Nov 24, 2015 (LBO) – Sri Lanka’s Monetary Board held interest rates unchanged after a monthly policy meeting citing low inflation and a lack of necessity to change rates given loose monetary policy in the region.
The Standing Deposit Facility Rate (SDFR) was held at 6.00 percent, the Standing Lending Facility Rate (SLFR) at 7.50 percent and the Statutory Reserve Ratio (SRR) at 6.00 percent.
Headline inflation, as measured by the Colombo Consumers’ Price Index, remained low, increasing to 1.7 per cent on a year-on-year basis in October 2015 from negative 0.3 per cent in September 2015.
“However, reflecting the firming up of aggregate demand conditions in the economy, core inflation continued to increase during last eight months reaching 4.4 per cent in October 2015, on a year-on-year basis, compared to 3.2 per cent recorded at end 2014,” a statement said.
On Monday, Central Bank Governor Arjuna Mahendran said Sri Lanka has no need to raise interest rates at the moment given the loose monetary policy being followed in regional countries such as India.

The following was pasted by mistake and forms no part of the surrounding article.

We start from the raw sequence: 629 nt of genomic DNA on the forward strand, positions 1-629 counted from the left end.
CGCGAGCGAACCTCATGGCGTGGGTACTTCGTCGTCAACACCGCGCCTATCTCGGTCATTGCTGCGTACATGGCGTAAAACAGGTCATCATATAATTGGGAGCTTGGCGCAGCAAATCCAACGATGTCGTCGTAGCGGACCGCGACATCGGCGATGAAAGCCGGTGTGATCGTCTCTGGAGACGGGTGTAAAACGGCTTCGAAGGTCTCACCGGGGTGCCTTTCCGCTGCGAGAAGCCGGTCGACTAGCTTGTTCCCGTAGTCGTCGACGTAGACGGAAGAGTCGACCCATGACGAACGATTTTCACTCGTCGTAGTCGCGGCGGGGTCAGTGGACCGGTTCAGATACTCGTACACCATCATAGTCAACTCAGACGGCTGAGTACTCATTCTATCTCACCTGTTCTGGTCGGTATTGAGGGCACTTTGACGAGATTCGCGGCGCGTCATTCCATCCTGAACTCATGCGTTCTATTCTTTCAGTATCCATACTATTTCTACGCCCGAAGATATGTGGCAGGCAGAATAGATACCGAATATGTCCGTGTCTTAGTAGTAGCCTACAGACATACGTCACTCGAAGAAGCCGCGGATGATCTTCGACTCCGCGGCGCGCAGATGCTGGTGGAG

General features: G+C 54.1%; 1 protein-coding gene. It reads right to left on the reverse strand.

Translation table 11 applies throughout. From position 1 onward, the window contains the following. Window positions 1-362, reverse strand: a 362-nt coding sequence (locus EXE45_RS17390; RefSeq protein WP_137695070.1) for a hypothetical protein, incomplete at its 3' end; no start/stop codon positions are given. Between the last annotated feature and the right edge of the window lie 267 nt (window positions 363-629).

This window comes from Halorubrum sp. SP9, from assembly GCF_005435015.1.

In the monetary sector, the year-on-year growth of credit granted to the private sector by commercial banks increased further to 22.2 per cent in September 2015 from 21.3 per cent in the previous month.
Broad money (M2b) grew by 16.0 per cent (y-o-y) in September 2015 compared to 16.8 per cent in the previous month driven by the expansion of credit extended to both private and public sectors by the banking system.
Gross official reserves, which stood at US dollars 6.8 billion at end September 2015, are estimated to have strengthened to around US dollars 8.0 billion by 03 November 2015 with the receipts from the ninth International Sovereign Bond issuance for US dollars 1.5 billion, the statement said.
With regard to the external sector, the decline in expenditure on imports in September 2015 was greater than the decline in earnings from exports, narrowing the deficit in the trade account by 4.1 per cent to US dollars 733 million.
However, on a cumulative basis, trade deficit widened during the first nine months of the year by 3.8 per cent to US dollars 6,145 million, driven by the continued increase in non-oil imports.